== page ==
EECOM

Our Directors

EECOM is governed by a volunteer Board of Directors. In accordance with our by-laws, an election must be held to replace those Board members whose term expires in the current year; the incumbent members may stand for re-election. Participation on the Board of Directors is one of the ways to help shape EECOM’s contribution to environmental learning in Canada and to engage in meaningful dialogue with our colleagues across the country. Board members are expected to participate in teleconferences as required, to contribute to the work of EECOM committees, and to attend an annual Board retreat. To serve on the Board, a candidate must be a full EECOM member in good standing, and must be at least 18 years of age.

2018-19 Board of Directors

Adam Young, Chair (Saskatchewan)

Adam Young is a teacher originally from Saskatchewan, now living in Ottawa. Working with Scouts Canada, he leads the organization’s STEM programming and the creation of a new Scouts-wide environmental initiative. In his graduate work, Adam helped lead school board and ENGO recruitment as part of data collection for the Sustainability and Education Policy Network (SEPN) at the University of Saskatchewan. A French Immersion and English teacher, his previous work has included leading climate change and energy educational programming for the Canada Science and Technology Museum, teaching place-based education courses for student teachers, and classroom teaching. Working with Swedish environmental educators, he returns yearly to Scandinavia, and organizes experiential learning for English language learners at Wynchemna camps in Calgary and Vancouver.

Adam’s current interests, areas of expertise & specializations: Green school certification; climate change adaptation and mitigation; education for sustainable development; Sweden-Canada comparative education; interdisciplinary and multidisciplinary teaching; English language learners; teacher education; curriculum studies.

Alan Warner, Vice-Chair (Nova Scotia)

Alan Warner (PhD) is a professor in the Community Development and Environmental and Sustainability Studies at Acadia University in Wolfville, Nova Scotia, which is the unceeded territory of the Mi’kmaq. He has designed, led, and evaluated award-winning experiential environmental education programs for over thirty years, involving more than 60,000 children and youth. Alan also works on education efforts to support the development of sustainable food systems and policies and has authored and co-authored a wide range of books, book chapters, and academic articles in environmental education and community development. He really appreciates the networking and shared learning inherent in being a part of EECOM, and the potential of EECOM to advocate for environmental education across Canada and to support regional and provincial networks and organizations.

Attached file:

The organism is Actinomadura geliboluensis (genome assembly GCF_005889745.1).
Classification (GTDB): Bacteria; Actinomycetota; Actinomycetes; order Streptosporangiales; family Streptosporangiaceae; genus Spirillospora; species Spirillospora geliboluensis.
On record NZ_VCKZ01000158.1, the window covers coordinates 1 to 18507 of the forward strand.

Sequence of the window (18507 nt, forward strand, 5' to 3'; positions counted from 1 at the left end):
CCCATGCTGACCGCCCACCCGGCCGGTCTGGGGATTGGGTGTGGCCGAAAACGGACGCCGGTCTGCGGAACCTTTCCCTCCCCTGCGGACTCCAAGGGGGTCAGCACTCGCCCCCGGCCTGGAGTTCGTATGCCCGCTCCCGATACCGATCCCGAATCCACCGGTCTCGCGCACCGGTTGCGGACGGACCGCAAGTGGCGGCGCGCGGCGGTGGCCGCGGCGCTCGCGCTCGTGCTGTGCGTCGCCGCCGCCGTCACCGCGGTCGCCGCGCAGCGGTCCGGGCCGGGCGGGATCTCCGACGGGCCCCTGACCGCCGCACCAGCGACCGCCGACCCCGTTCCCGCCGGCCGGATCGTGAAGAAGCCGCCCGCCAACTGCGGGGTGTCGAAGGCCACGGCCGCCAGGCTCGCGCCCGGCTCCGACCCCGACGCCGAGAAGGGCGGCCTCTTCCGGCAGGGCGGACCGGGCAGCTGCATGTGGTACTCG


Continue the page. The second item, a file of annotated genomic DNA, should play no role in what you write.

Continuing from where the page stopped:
Alan’s current interests, areas of expertise & specializations: Outdoor experiential environmental education; community-based environmental education; sustainable food education; program design and facilitation; re-connecting children and youth with nature.

Bruce Ford, Past Chair (British Columbia)

Bruce Ford is the Sustainability Education Coordinator for Metro Vancouver. He works collaboratively with many K-12 students, teachers, and community partners to support and inspire increased engagement with place-based sustainability topics in schools, classrooms, and communities. His work entails creating and delivering of K-12 teaching and learning resource materials and strategies via school programs, field trips, teacher professional development, and youth leadership development programs. In BC, Bruce has acted as Chair of Professional Development for the BCTF’s Environmental Educators’ Provincial Specialist Association (EEPSA) since 2006.

Barret Miller, Treasurer (Manitoba)

Barret has studied Psychology and Forestry, and grew up playing and learning in the bush around Pinawa, Manitoba. Working at a summer camp gave him a taste for learning outdoors and through environmental education. Barret’s enthusiasm for and love of nature led him to work at FortWhyte Alive, an environmental education organization in southwest Winnipeg, where he has been an educator for 11 years. At FortWhyte, Barret is a “professional Manitoban,” helping connect visitors to the natural and cultural history of the Red River Valley and to explore their personal roles in environmental and cultural reconciliation. He works with educators to ensure all kids have a chance to play and learn outside. He also sometimes guides canoe excursions in Northern Saskatchewan, just for fun!

Barret’s current interests, areas of expertise & specializations: Scouts Canada leader and environmental education/outdoor skills advisor; sustainable tourism and wilderness travel; integrating Forest School philosophies into the public school system; creating immersive and thought-provoking encounters with the natural world for children and adults; local small-scale sustainable beer-brewing on open fires!

Haley Higdon, Secretary (Ontario)